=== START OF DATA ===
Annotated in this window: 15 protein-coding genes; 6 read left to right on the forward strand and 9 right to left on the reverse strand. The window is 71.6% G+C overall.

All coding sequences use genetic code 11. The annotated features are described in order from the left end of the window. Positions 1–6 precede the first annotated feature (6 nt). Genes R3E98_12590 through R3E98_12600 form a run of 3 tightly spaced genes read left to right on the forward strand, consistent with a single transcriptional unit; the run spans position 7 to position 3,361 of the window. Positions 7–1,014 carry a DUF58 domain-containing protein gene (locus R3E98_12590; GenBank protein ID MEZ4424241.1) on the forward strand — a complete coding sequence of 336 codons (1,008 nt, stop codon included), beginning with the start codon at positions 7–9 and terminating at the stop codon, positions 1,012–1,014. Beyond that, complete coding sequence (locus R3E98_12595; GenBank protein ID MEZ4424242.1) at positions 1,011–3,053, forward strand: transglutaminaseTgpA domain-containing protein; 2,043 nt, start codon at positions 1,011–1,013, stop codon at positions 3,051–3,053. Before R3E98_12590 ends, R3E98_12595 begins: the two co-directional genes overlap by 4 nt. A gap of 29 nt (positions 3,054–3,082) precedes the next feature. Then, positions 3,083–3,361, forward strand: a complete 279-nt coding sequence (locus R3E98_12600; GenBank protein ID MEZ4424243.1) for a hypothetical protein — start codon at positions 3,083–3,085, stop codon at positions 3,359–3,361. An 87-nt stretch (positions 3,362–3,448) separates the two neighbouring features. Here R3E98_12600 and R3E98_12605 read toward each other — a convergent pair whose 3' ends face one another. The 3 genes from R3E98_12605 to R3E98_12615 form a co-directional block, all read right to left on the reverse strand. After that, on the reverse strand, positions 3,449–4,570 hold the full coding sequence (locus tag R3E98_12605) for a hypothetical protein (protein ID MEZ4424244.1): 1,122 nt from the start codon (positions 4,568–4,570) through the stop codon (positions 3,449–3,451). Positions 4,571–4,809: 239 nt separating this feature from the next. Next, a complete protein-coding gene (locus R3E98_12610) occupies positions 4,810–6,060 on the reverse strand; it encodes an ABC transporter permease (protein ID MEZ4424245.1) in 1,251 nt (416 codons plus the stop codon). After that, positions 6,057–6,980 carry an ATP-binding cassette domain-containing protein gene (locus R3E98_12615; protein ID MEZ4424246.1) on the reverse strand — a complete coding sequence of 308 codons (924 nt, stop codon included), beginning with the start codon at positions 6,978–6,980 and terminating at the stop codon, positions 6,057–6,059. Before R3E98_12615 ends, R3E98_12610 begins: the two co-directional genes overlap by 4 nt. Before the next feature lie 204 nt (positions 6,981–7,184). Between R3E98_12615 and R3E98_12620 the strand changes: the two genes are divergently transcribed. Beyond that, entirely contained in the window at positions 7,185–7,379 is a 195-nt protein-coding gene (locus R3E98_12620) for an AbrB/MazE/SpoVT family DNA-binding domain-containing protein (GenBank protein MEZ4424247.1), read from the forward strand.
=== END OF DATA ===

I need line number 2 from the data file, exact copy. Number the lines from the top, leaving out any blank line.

All coding sequences use genetic code 11. The annotated features are described in order from the left end of the window. Positions 1–6 precede the first annotated feature (6 nt). Genes R3E98_12590 through R3E98_12600 form a run of 3 tightly spaced genes read left to right on the forward strand, consistent with a single transcriptional unit; the run spans position 7 to position 3,361 of the window. Positions 7–1,014 carry a DUF58 domain-containing protein gene (locus R3E98_12590; GenBank protein ID MEZ4424241.1) on the forward strand — a complete coding sequence of 336 codons (1,008 nt, stop codon included), beginning with the start codon at positions 7–9 and terminating at the stop codon, positions 1,012–1,014. Beyond that, complete coding sequence (locus R3E98_12595; GenBank protein ID MEZ4424242.1) at positions 1,011–3,053, forward strand: transglutaminaseTgpA domain-containing protein; 2,043 nt, start codon at positions 1,011–1,013, stop codon at positions 3,051–3,053. Before R3E98_12590 ends, R3E98_12595 begins: the two co-directional genes overlap by 4 nt. A gap of 29 nt (positions 3,054–3,082) precedes the next feature. Then, positions 3,083–3,361, forward strand: a complete 279-nt coding sequence (locus R3E98_12600; GenBank protein ID MEZ4424243.1) for a hypothetical protein — start codon at positions 3,083–3,085, stop codon at positions 3,359–3,361. An 87-nt stretch (positions 3,362–3,448) separates the two neighbouring features. Here R3E98_12600 and R3E98_12605 read toward each other — a convergent pair whose 3' ends face one another. The 3 genes from R3E98_12605 to R3E98_12615 form a co-directional block, all read right to left on the reverse strand. After that, on the reverse strand, positions 3,449–4,570 hold the full coding sequence (locus tag R3E98_12605) for a hypothetical protein (protein ID MEZ4424244.1): 1,122 nt from the start codon (positions 4,568–4,570) through the stop codon (positions 3,449–3,451). Positions 4,571–4,809: 239 nt separating this feature from the next. Next, a complete protein-coding gene (locus R3E98_12610) occupies positions 4,810–6,060 on the reverse strand; it encodes an ABC transporter permease (protein ID MEZ4424245.1) in 1,251 nt (416 codons plus the stop codon). After that, positions 6,057–6,980 carry an ATP-binding cassette domain-containing protein gene (locus R3E98_12615; protein ID MEZ4424246.1) on the reverse strand — a complete coding sequence of 308 codons (924 nt, stop codon included), beginning with the start codon at positions 6,978–6,980 and terminating at the stop codon, positions 6,057–6,059. Before R3E98_12615 ends, R3E98_12610 begins: the two co-directional genes overlap by 4 nt. Before the next feature lie 204 nt (positions 6,981–7,184). Between R3E98_12615 and R3E98_12620 the strand changes: the two genes are divergently transcribed. Beyond that, entirely contained in the window at positions 7,185–7,379 is a 195-nt protein-coding gene (locus R3E98_12620) for an AbrB/MazE/SpoVT family DNA-binding domain-containing protein (GenBank protein MEZ4424247.1), read from the forward strand.